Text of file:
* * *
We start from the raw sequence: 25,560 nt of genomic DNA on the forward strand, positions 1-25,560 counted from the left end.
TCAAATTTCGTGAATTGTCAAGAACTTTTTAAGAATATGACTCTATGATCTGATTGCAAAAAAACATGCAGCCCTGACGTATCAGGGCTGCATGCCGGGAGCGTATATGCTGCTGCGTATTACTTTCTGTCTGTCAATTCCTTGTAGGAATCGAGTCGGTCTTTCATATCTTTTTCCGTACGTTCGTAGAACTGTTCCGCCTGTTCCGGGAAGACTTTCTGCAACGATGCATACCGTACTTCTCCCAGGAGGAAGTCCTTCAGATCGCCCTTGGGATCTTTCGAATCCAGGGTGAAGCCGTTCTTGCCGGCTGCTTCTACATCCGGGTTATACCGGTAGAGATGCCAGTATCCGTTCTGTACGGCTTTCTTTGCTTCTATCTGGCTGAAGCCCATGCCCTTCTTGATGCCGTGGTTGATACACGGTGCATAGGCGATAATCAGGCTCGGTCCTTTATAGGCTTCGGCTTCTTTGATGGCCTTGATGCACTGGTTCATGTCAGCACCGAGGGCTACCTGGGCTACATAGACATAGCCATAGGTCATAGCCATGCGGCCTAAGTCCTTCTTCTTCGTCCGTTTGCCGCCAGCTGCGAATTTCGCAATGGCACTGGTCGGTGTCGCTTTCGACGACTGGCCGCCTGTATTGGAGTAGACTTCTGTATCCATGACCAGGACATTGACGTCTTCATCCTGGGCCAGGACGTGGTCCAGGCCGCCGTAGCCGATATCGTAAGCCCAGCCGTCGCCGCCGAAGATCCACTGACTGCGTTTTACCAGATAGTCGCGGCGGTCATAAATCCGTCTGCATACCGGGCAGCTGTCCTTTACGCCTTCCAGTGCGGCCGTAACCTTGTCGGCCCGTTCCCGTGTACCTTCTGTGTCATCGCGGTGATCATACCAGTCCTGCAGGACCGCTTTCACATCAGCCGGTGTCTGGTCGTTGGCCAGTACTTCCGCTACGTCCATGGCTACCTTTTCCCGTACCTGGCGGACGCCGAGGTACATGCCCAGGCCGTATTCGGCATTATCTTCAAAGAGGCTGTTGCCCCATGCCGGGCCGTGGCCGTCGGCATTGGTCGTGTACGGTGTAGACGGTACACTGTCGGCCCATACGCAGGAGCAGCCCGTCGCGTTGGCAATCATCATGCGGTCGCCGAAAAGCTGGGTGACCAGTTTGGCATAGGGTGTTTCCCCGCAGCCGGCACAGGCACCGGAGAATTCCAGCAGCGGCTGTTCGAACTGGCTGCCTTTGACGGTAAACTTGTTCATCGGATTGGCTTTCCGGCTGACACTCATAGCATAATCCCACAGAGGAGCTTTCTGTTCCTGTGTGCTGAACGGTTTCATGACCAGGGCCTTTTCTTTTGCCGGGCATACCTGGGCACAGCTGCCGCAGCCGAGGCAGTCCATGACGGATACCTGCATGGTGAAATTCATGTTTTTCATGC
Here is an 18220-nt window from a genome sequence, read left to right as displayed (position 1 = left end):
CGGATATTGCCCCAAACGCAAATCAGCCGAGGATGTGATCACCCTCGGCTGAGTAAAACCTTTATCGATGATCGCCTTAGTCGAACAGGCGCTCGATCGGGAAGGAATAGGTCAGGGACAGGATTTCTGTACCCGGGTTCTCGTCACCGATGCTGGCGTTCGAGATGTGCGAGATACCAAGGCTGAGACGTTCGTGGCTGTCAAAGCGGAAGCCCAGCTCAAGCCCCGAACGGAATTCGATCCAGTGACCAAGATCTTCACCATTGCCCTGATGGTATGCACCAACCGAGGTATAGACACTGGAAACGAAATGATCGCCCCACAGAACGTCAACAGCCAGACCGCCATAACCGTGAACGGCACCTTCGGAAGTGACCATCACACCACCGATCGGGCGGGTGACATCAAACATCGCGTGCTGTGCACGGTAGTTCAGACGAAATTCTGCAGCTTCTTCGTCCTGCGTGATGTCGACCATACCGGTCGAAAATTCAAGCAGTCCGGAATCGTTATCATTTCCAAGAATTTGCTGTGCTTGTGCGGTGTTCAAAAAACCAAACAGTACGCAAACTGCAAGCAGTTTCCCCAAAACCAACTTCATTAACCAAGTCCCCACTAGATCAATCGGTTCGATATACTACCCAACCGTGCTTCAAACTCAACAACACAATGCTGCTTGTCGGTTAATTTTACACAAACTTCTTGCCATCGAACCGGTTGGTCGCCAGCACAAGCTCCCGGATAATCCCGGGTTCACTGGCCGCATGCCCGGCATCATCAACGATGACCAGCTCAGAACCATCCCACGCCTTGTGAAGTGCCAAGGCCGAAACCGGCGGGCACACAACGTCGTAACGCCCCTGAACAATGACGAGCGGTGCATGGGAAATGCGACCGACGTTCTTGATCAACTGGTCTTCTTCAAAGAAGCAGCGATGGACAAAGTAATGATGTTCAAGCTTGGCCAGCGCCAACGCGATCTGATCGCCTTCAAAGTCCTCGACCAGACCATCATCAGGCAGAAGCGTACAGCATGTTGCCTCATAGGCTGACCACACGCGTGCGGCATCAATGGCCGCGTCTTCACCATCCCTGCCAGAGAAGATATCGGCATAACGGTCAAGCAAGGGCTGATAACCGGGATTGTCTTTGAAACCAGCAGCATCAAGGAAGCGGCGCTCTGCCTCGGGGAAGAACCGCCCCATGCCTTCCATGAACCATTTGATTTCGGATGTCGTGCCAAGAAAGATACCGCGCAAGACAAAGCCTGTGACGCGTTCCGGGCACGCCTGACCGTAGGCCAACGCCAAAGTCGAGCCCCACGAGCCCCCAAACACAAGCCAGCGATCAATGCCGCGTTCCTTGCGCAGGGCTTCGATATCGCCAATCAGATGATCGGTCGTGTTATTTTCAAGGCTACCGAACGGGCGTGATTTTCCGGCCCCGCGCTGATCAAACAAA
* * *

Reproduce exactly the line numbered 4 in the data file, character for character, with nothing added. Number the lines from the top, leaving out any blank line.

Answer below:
CGGATATTGCCCCAAACGCAAATCAGCCGAGGATGTGATCACCCTCGGCTGAGTAAAACCTTTATCGATGATCGCCTTAGTCGAACAGGCGCTCGATCGGGAAGGAATAGGTCAGGGACAGGATTTCTGTACCCGGGTTCTCGTCACCGATGCTGGCGTTCGAGATGTGCGAGATACCAAGGCTGAGACGTTCGTGGCTGTCAAAGCGGAAGCCCAGCTCAAGCCCCGAACGGAATTCGATCCAGTGACCAAGATCTTCACCATTGCCCTGATGGTATGCACCAACCGAGGTATAGACACTGGAAACGAAATGATCGCCCCACAGAACGTCAACAGCCAGACCGCCATAACCGTGAACGGCACCTTCGGAAGTGACCATCACACCACCGATCGGGCGGGTGACATCAAACATCGCGTGCTGTGCACGGTAGTTCAGACGAAATTCTGCAGCTTCTTCGTCCTGCGTGATGTCGACCATACCGGTCGAAAATTCAAGCAGTCCGGAATCGTTATCATTTCCAAGAATTTGCTGTGCTTGTGCGGTGTTCAAAAAACCAAACAGTACGCAAACTGCAAGCAGTTTCCCCAAAACCAACTTCATTAACCAAGTCCCCACTAGATCAATCGGTTCGATATACTACCCAACCGTGCTTCAAACTCAACAACACAATGCTGCTTGTCGGTTAATTTTACACAAACTTCTTGCCATCGAACCGGTTGGTCGCCAGCACAAGCTCCCGGATAATCCCGGGTTCACTGGCCGCATGCCCGGCATCATCAACGATGACCAGCTCAGAACCATCCCACGCCTTGTGAAGTGCCAAGGCCGAAACCGGCGGGCACACAACGTCGTAACGCCCCTGAACAATGACGAGCGGTGCATGGGAAATGCGACCGACGTTCTTGATCAACTGGTCTTCTTCAAAGAAGCAGCGATGGACAAAGTAATGATGTTCAAGCTTGGCCAGCGCCAACGCGATCTGATCGCCTTCAAAGTCCTCGACCAGACCATCATCAGGCAGAAGCGTACAGCATGTTGCCTCATAGGCTGACCACACGCGTGCGGCATCAATGGCCGCGTCTTCACCATCCCTGCCAGAGAAGATATCGGCATAACGGTCAAGCAAGGGCTGATAACCGGGATTGTCTTTGAAACCAGCAGCATCAAGGAAGCGGCGCTCTGCCTCGGGGAAGAACCGCCCCATGCCTTCCATGAACCATTTGATTTCGGATGTCGTGCCAAGAAAGATACCGCGCAAGACAAAGCCTGTGACGCGTTCCGGGCACGCCTGACCGTAGGCCAACGCCAAAGTCGAGCCCCACGAGCCCCCAAACACAAGCCAGCGATCAATGCCGCGTTCCTTGCGCAGGGCTTCGATATCGCCAATCAGATGATCGGTCGTGTTATTTTCAAGGCTACCGAACGGGCGTGATTTTCCGGCCCCGCGCTGATCAAACAAA